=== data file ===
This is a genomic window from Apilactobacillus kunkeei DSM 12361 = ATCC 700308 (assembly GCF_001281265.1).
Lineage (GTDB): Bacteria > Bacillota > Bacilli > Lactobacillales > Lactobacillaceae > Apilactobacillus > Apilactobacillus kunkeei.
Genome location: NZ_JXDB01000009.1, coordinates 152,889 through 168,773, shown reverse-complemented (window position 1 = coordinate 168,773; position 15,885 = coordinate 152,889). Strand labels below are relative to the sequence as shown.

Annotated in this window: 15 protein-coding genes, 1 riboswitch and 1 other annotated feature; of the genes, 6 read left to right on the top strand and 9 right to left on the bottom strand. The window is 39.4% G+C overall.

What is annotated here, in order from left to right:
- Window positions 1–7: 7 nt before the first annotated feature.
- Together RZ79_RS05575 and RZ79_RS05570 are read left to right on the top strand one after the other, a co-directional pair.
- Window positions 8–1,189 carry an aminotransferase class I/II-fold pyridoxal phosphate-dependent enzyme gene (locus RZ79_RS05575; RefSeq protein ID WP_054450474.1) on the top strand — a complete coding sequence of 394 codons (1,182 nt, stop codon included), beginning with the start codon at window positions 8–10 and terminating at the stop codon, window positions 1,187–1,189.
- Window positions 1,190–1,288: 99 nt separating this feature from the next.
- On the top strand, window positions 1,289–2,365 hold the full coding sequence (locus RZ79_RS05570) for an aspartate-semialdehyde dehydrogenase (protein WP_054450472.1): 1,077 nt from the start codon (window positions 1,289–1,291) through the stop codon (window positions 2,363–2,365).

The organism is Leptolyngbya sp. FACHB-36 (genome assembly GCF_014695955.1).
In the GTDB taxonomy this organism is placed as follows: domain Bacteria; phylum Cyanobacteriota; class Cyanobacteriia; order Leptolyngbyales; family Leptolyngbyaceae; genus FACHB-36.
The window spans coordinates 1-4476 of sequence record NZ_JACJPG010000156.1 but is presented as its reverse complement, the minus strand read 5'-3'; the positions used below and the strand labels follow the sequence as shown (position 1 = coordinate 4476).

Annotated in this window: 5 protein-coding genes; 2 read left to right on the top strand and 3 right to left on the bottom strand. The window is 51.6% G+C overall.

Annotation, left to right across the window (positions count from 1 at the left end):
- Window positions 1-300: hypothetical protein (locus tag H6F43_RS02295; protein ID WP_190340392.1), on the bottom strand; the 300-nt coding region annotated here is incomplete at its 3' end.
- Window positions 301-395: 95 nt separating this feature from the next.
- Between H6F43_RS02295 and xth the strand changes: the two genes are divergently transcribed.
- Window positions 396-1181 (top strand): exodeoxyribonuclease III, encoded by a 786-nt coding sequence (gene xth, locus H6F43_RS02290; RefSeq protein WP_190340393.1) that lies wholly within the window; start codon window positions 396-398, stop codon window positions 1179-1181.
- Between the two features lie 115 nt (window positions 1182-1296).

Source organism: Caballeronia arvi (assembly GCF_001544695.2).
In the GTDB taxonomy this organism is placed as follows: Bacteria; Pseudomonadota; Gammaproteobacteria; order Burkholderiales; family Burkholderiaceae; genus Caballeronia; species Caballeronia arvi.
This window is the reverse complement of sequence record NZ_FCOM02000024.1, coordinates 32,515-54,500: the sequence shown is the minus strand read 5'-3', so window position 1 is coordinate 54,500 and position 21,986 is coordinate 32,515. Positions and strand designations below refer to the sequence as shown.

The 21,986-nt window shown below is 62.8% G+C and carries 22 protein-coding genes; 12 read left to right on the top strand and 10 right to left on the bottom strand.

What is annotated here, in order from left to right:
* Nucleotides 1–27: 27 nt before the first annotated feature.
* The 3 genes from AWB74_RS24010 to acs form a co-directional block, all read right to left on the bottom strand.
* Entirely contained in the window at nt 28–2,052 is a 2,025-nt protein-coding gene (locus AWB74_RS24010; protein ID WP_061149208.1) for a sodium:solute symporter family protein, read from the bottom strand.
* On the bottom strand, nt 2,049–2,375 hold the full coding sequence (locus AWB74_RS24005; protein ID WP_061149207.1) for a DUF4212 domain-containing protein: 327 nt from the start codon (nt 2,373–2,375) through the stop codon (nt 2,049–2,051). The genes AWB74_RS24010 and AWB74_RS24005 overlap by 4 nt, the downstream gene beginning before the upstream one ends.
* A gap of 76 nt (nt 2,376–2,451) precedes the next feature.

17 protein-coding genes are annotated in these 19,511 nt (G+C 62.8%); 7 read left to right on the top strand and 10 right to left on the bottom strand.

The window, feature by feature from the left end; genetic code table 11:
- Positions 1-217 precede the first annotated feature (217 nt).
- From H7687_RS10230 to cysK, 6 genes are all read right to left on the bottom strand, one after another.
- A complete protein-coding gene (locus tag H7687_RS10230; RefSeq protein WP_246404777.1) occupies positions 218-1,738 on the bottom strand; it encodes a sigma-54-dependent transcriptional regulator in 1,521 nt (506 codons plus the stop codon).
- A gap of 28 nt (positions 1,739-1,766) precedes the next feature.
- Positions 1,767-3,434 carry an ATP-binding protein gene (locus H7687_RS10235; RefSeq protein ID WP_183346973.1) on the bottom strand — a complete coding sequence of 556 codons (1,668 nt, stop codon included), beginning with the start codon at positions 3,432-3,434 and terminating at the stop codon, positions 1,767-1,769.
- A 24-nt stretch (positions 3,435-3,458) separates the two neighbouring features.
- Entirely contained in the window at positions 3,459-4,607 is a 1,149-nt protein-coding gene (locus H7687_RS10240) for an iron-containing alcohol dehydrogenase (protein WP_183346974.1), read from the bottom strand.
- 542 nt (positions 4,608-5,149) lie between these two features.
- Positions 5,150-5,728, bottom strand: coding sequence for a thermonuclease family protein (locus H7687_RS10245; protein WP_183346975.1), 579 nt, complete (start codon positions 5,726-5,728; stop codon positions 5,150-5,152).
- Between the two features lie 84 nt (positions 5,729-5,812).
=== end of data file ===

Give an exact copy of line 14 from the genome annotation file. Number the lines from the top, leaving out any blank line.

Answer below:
Annotated in this window: 5 protein-coding genes; 2 read left to right on the top strand and 3 right to left on the bottom strand. The window is 51.6% G+C overall.